In fact, all three of Georgia Tech’s losses have come against teams that rank in the top 50 in the country in pass defense, while two of the Ramblin’ Wreck’s wins have come over teams that rank in the top 35 in Division I-A in rush defense. The Bulldogs rank second nationally against the run and 13th nationally against the pass. Because Todd Grantham can trust his corners in man coverage, Georgia will be able to bring up the safeties in run support, which is the only way to slow down the Yellow Jacket option.
At the risk of making myself sound even older than I am, I must acknowledge that the 2011 Georgia team reminds me a lot of the 1945 Georgia team. The first postwar edition of the Bulldogs, like the current Red and Black club, was stocked with standout freshmen, such as left halfback Johnny Donaldson, quarterback John Rauch, and fullback Floyd “Breezy” Reid (who was still 17 when he made his first start for the ‘Dawgs).
That team, like this team, suffered setbacks in back-to-back outings before beginning a lengthy winning streak; in fact, Georgia finished the 1945 season with the selfsame 9-2 record the Red and Black presently boast. That young team, like this young team, accomplished its impressive feats for a Georgia program three years removed from its last New Year’s Day bowl appearance, and the ‘45 Bulldogs ended their season in a January game, just as these ‘Dawgs appear destined to do.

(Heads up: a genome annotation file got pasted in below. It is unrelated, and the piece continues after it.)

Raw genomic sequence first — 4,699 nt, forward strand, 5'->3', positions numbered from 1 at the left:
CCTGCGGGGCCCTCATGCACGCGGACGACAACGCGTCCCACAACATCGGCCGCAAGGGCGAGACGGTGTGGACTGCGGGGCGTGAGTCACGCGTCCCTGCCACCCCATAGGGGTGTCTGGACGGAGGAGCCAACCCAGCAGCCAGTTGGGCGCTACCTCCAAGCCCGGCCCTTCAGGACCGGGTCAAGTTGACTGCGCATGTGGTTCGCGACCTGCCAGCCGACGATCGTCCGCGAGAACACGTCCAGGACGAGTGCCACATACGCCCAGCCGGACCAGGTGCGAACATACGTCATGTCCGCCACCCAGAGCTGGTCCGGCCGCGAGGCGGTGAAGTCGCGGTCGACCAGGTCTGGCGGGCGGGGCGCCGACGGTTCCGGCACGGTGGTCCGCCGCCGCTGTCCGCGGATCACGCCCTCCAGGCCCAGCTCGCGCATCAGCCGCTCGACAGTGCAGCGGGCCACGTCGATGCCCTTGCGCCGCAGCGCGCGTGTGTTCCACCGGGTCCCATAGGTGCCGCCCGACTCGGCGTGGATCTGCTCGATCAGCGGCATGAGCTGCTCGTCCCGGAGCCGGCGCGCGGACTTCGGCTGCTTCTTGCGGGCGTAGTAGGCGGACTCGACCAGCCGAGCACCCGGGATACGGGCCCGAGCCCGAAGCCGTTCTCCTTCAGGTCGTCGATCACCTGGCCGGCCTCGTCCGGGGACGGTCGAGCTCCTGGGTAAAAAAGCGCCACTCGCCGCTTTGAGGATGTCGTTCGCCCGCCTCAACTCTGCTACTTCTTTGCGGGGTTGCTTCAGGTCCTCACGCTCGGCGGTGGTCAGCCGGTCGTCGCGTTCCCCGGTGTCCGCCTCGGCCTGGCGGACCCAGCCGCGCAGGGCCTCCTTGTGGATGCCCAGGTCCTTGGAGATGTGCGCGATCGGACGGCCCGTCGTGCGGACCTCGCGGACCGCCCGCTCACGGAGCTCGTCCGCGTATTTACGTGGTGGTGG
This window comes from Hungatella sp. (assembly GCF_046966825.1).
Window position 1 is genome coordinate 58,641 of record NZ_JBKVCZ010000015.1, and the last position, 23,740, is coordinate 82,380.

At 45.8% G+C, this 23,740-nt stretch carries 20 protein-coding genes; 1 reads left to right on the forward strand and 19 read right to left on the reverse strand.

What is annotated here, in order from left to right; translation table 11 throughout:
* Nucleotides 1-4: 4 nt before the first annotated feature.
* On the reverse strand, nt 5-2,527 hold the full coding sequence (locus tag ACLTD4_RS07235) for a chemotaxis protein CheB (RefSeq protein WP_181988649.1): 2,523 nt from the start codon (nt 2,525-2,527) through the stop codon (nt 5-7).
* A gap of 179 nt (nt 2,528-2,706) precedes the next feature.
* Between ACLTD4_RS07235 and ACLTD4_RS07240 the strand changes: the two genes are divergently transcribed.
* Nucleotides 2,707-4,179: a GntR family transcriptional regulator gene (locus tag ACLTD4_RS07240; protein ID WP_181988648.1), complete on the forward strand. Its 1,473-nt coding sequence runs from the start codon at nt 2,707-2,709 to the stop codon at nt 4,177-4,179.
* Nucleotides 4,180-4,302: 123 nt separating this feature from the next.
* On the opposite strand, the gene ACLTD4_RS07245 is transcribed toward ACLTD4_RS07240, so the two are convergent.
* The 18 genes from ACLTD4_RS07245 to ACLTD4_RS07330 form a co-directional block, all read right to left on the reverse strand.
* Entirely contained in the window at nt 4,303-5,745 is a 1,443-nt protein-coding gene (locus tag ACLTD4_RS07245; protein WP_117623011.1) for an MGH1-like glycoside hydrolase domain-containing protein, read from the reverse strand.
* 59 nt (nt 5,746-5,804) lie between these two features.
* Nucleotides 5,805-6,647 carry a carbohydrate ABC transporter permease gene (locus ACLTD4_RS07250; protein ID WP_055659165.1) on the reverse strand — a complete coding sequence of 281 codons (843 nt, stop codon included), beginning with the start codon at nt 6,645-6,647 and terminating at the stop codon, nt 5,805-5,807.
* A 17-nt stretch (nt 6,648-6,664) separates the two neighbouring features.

The parallels are made still more poignant by the fact that both seasons saw the Georgia program lose longtime friends without whom Bulldog football seemed unimaginable. In 2011, Bulldog Nation lost Larry Munson; in 1945, Athens mourned the passing of Steadman Vincent Sanford.
Despite the tragedy that cast a pall over their first varsity campaign, the stellar freshmen of 1945 restored to greatness a struggling program under a head coach who previously had guided the Red and Black to solid success. Over the course of their four-year collegiate careers, those players went 36-8-1, attended four New Year’s Day bowl games, won two SEC championships and one national championship, went 3-1 against Georgia Tech, and beat the Yellow Jackets in Atlanta in their first year on campus.
Given the opportunity to defeat the Tennessee Volunteers, the Florida Gators, the Auburn Tigers, and the Georgia Tech Yellow Jackets in the same season, I don’t believe the Georgia Bulldogs are going to squander their chance.
My Prediction: Georgia 28, Georgia Tech 24.